Coronary Circulation

(redirected from Coronary vessels)
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Coronary Circulation


the blood supply to the cardiac muscle, carried by the intercommunicating arteries and veins that run throughout the myocardium.

In man, arterial blood is supplied mainly by the right and left coronary arteries, which begin at the base of the aorta. There are three types of blood supply—right coronary, left coronary, and general—which in some measure determine the nature of the pathology of the coronary circulation in the event of disease of the heart vessels. The coronary veins are both larger and greater in number than the arteries. The veins empty into the right atrium. The principal arterial and venous trunks are connected by a well-developed network of anastomoses, which facilitates collateral (shunt) circulation in cases of impairment of blood supply to the heart.

The great intensity of the blood supply to the myocardium is provided by a dense network of capillaries (approximately twice the number per unit volume than in the skeletal muscles). The level of the coronary circulation in a healthy body corresponds exactly to the force and frequency of the heartbeat. It is regulated both by physical factors (for example, blood pressure in the aorta) and by neural and humoral mechanisms. Coronary circulation is influenced by physical and mental condition and by the degree and character of stress or load. It is sharply impaired by nicotine and certain factors that lead to atherosclerosis, hyper-tension, and cardiac ischemia, such as overstrain of the nervous system, negative emotions, improper nutrition, and the absence of constant physical excercise. Coronary insufficiency and disturbances of coronary circulation are among the most frequent causes of death in economically developed countries, and there-fore their prevention and treatment (mainly of infarction) are the most pressing problems of modern medicine.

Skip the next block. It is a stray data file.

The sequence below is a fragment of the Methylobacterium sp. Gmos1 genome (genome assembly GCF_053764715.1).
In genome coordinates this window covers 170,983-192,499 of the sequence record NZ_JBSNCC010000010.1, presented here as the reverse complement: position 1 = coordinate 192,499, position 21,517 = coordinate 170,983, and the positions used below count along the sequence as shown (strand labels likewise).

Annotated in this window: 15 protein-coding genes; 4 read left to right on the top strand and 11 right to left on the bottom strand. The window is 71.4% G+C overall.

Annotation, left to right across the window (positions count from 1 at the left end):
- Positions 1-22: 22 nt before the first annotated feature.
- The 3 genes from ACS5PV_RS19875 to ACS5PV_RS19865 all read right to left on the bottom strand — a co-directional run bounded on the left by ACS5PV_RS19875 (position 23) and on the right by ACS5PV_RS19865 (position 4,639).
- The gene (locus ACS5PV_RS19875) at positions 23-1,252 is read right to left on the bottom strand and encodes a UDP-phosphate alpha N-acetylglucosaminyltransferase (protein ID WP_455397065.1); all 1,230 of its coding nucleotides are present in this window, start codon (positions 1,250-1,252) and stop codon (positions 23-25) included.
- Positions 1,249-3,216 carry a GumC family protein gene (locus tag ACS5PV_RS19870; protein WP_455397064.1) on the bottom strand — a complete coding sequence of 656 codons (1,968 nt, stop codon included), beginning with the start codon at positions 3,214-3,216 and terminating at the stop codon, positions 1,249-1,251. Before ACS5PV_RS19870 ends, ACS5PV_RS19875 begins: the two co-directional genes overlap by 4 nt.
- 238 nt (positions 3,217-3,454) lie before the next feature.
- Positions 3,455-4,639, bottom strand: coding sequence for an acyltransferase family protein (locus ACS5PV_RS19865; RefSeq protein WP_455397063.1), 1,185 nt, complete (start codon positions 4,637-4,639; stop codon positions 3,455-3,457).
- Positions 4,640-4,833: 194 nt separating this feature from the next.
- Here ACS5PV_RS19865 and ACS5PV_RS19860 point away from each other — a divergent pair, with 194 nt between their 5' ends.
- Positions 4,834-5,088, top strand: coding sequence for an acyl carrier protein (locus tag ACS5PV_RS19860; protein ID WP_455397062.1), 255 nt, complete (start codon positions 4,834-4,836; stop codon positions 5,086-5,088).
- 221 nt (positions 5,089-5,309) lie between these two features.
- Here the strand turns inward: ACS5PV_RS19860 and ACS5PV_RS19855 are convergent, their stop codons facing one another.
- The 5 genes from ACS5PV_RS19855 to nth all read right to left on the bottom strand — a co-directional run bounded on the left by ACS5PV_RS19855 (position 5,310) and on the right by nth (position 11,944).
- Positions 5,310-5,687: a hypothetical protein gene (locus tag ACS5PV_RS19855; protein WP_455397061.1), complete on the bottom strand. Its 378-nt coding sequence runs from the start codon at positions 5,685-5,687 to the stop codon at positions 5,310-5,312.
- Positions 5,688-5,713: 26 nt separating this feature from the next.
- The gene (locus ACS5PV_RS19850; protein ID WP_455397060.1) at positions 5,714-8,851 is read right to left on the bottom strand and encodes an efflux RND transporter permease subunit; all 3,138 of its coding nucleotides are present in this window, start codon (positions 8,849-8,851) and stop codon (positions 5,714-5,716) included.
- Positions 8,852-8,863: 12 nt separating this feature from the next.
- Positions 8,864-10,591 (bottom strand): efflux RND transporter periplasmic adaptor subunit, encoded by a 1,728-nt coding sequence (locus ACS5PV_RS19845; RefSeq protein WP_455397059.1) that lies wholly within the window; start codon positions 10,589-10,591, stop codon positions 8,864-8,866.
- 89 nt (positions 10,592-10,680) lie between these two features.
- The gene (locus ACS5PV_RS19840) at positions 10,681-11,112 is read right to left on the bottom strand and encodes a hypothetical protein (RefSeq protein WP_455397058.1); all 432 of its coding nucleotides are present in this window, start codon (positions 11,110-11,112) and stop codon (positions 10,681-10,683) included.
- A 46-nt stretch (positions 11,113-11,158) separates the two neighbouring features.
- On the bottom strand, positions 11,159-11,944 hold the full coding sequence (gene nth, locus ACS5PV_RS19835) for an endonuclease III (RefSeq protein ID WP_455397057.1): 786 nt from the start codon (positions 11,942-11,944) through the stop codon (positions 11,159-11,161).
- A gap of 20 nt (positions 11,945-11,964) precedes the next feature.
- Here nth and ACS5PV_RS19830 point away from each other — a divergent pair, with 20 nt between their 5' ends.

References in periodicals archive ?
However, when coronary disease is present, blockages in the coronary vessels can limit blood flow, leading to slowed and inadequate oxygen supply.
Several methods are proposed for automatic centerline extraction of coronary vessel based on medialness filter [10], fuzzy corrected function [11] and model fitting [12].
A total of 110 patients undergoing coronary angiography were included, 55(50%) Patients were those who demonstrated at least one coronary vessel with > 50% stenosis on angiography.
Angiographic findings, including dominance (left, right or co-dominant), numbers and types of coronary vessels involved, including left main (LM), left anterior descending (LAD) artery, left circumflex (LCX), Ramus Intermedius (RI) and right coronary artery (RCA), were retrieved.
Her MI was unavoidable since most infarctions are due to plaque rupture in coronary vessels that aren't occluded enough to require treatment.
2,5,6) The isolated finding of coronary artery wall dissection during gross examination at autopsy, or, in rare instances, during radiographic imaging of the coronary vessels, temporarily places this entity under the umbrella of SCAD, but the microscopic features that are appreciated in hematoxylin-eosin-stained sections pinpoint the definitive diagnosis of ECM.
During the study period, a total of 5,157 individuals suffered a heart attack or unstable angina pectoris, both generally caused by calcification of the coronary vessels.
The physical stress and pain associated with severe infection may also cause constriction of the coronary vessels, reducing bloodflow to a hard-working heart muscle.
End stage renal failure (in these patients coronary vessels were calcified and having advanced atherosclerosis) and Coronary anomalies (vessels may be narrower or ecstatic) were excluded from the study.
This is known as myocardial steal; hence the nickname of Al Capone of coronary vessels.